You've told her she is not being timed.  What she does with that information is her responsibility.  Just as if you tell her that her penalty is done, or if you tell her you're not timing her penalty because she has failed to sit when she should be sitting or stand when she should be standing.  And eventually (hopefully very soon), the ref signaling her to return to the track should come over to the penalty box and tell her "[Color], [Number], return to the track, you have not been directed to the penalty box"; and if after being directly told that by a referee the skater still remains in the penalty box, the referee's very next words should be "[Color], [Number], are you removing yourself from play?"  And if she doesn't immediately return to play the referee should determine that she has removed herself from play and cannot return to the jam, and inform the Head Ref and the opposing Jammer Ref that she has removed herself from play.  Ideally, the ref doing this would also tell the box staff that the skater is not serving a penalty, she has removed herself from the jam and may not return to play.  At that point, she can be anywhere she wants as long as she's not on the track and not interfering with the jam in progress or the officials in any way.
Title: Re: Skater fails to notice referee removing them from the box
Post by: SeerSin on May 08, 2012, 05:41:39 pm
A skater mistakenly taking herself to the box is not "removing herself from play". The reality is refs don't have time to leave the pack, skate to the box and directly inform a skater she needs to return to play. It's "color, #, return to the track" with the proper hand signal, repeat a couple times but don't let it distract from reffing the game. If she's still there at the end of the jam go get her, otherwise she'll return to play after one minute assuming the penalty timer doesn't see the ref waving her back on the track. The ref that called the penalty does need to ensure the trackers know it was a minor.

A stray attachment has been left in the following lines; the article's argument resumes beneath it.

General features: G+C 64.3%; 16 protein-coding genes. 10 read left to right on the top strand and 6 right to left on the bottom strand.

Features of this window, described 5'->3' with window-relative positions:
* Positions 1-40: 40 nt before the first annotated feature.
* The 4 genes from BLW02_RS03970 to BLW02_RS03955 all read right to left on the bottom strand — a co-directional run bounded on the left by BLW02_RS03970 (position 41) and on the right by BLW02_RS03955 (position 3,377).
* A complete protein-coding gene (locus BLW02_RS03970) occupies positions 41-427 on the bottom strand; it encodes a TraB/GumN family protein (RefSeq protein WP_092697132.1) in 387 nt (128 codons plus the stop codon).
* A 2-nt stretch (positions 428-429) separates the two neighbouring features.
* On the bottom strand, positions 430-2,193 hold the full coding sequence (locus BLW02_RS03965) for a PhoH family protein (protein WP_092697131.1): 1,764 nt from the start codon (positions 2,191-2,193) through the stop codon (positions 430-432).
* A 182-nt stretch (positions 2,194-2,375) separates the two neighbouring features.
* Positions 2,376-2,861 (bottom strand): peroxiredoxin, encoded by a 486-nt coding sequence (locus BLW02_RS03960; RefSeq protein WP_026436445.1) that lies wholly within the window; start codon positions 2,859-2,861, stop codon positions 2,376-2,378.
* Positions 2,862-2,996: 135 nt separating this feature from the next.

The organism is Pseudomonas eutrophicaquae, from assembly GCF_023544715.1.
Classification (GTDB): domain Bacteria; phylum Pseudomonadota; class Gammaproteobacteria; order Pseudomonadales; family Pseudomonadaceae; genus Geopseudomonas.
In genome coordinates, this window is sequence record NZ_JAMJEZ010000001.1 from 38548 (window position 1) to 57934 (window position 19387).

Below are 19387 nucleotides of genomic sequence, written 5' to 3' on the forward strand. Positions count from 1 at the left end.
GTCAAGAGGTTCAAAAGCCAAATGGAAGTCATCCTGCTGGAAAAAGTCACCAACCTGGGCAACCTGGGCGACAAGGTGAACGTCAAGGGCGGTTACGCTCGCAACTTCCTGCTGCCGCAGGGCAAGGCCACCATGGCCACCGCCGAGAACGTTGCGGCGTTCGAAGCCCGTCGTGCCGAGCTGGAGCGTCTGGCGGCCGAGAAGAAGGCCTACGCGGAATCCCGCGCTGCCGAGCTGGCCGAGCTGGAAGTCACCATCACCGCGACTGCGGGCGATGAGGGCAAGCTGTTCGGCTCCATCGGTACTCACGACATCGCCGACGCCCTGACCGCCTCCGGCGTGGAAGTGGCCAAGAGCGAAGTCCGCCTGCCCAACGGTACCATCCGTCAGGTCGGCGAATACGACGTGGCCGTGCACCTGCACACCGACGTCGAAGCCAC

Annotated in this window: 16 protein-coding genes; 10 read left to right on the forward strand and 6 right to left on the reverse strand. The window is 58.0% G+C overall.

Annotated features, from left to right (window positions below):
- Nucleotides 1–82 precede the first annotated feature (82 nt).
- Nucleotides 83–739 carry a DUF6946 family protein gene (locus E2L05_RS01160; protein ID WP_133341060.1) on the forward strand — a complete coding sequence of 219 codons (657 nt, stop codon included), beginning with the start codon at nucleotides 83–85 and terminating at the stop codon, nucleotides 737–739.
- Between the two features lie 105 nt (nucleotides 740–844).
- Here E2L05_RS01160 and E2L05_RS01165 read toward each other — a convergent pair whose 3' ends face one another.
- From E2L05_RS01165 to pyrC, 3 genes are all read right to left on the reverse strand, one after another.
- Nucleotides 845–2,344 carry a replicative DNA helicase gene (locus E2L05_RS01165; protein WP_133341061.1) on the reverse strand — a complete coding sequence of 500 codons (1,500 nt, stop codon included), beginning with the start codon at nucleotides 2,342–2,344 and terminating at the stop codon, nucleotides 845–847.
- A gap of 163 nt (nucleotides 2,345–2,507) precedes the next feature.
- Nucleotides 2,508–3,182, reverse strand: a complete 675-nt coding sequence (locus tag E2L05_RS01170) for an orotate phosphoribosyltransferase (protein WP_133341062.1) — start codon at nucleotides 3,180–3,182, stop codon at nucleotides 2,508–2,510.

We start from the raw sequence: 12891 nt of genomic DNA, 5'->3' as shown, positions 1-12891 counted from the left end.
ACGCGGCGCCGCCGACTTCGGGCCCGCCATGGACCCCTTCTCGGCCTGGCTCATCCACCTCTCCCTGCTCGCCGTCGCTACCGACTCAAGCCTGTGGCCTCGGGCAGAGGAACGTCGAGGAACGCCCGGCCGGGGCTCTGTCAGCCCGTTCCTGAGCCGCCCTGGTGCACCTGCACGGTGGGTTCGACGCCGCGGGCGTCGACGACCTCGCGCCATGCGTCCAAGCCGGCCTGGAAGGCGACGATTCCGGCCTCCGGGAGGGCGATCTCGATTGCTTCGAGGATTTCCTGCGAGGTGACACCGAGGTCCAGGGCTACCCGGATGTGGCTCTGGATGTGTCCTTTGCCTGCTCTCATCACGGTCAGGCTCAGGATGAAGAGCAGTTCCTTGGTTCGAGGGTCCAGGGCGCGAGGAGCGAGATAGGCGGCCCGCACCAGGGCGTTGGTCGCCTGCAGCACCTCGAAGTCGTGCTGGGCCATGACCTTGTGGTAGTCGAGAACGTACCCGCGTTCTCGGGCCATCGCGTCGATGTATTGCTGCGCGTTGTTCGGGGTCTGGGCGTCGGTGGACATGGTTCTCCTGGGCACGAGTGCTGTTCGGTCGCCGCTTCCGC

Mistaken box trips most frequently happen with newer skaters, those leagues who don't have the benefit of referees at their scrimmage practices, or due to miscommunication from referees. If it happens frequently it's reasonable for the head ref to take a quick official time out to address it with captains and the referees. Issuing any further penalty is overcalling, she's already been mistakenly penalized, let's not make it worse.
Title: Re: Skater fails to notice referee removing them from the box
Post by: The Gorram Reaver on May 08, 2012, 09:31:08 pm
A skater mistakenly taking herself to the box is not "removing herself from play". The reality is refs don't have time to leave the pack, skate to the box and directly inform a skater she needs to return to play. It's "color, #, return to the track" with the proper hand signal, repeat a couple times but don't let it distract from reffing the game. If she's still there at the end of the jam go get her, otherwise she'll return to play after one minute assuming the penalty timer doesn't see the ref waving her back on the track. The ref that called the penalty does need to ensure the trackers know it was a minor.

Mistaken box trips most frequently happen with newer skaters, those leagues who don't have the benefit of referees at their scrimmage practices, or due to miscommunication from referees. If it happens frequently it's reasonable for the head ref to take a quick official time out to address it with captains and the referees. Issuing any further penalty is overcalling, she's already been mistakenly penalized, let's not make it worse.